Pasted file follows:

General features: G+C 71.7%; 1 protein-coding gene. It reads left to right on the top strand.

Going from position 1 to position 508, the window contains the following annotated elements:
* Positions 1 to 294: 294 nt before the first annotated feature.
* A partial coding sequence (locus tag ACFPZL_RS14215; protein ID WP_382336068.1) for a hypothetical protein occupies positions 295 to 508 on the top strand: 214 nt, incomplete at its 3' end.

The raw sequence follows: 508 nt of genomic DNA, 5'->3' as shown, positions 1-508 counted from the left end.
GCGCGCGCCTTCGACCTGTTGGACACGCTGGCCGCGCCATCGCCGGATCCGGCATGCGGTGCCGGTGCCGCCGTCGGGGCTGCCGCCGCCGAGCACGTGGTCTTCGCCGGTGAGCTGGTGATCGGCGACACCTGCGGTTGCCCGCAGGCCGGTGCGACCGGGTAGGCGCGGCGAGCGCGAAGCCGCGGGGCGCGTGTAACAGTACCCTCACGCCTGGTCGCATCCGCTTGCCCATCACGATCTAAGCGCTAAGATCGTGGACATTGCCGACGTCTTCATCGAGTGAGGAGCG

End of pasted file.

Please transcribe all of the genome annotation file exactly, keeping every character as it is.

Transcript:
General features: G+C 71.7%; 1 protein-coding gene. It reads left to right on the top strand.

Going from position 1 to position 508, the window contains the following annotated elements:
* Positions 1 to 294: 294 nt before the first annotated feature.
* A partial coding sequence (locus tag ACFPZL_RS14215; protein ID WP_382336068.1) for a hypothetical protein occupies positions 295 to 508 on the top strand: 214 nt, incomplete at its 3' end.

The raw sequence follows: 508 nt of genomic DNA, 5'->3' as shown, positions 1-508 counted from the left end.
GCGCGCGCCTTCGACCTGTTGGACACGCTGGCCGCGCCATCGCCGGATCCGGCATGCGGTGCCGGTGCCGCCGTCGGGGCTGCCGCCGCCGAGCACGTGGTCTTCGCCGGTGAGCTGGTGATCGGCGACACCTGCGGTTGCCCGCAGGCCGGTGCGACCGGGTAGGCGCGGCGAGCGCGAAGCCGCGGGGCGCGTGTAACAGTACCCTCACGCCTGGTCGCATCCGCTTGCCCATCACGATCTAAGCGCTAAGATCGTGGACATTGCCGACGTCTTCATCGAGTGAGGAGCG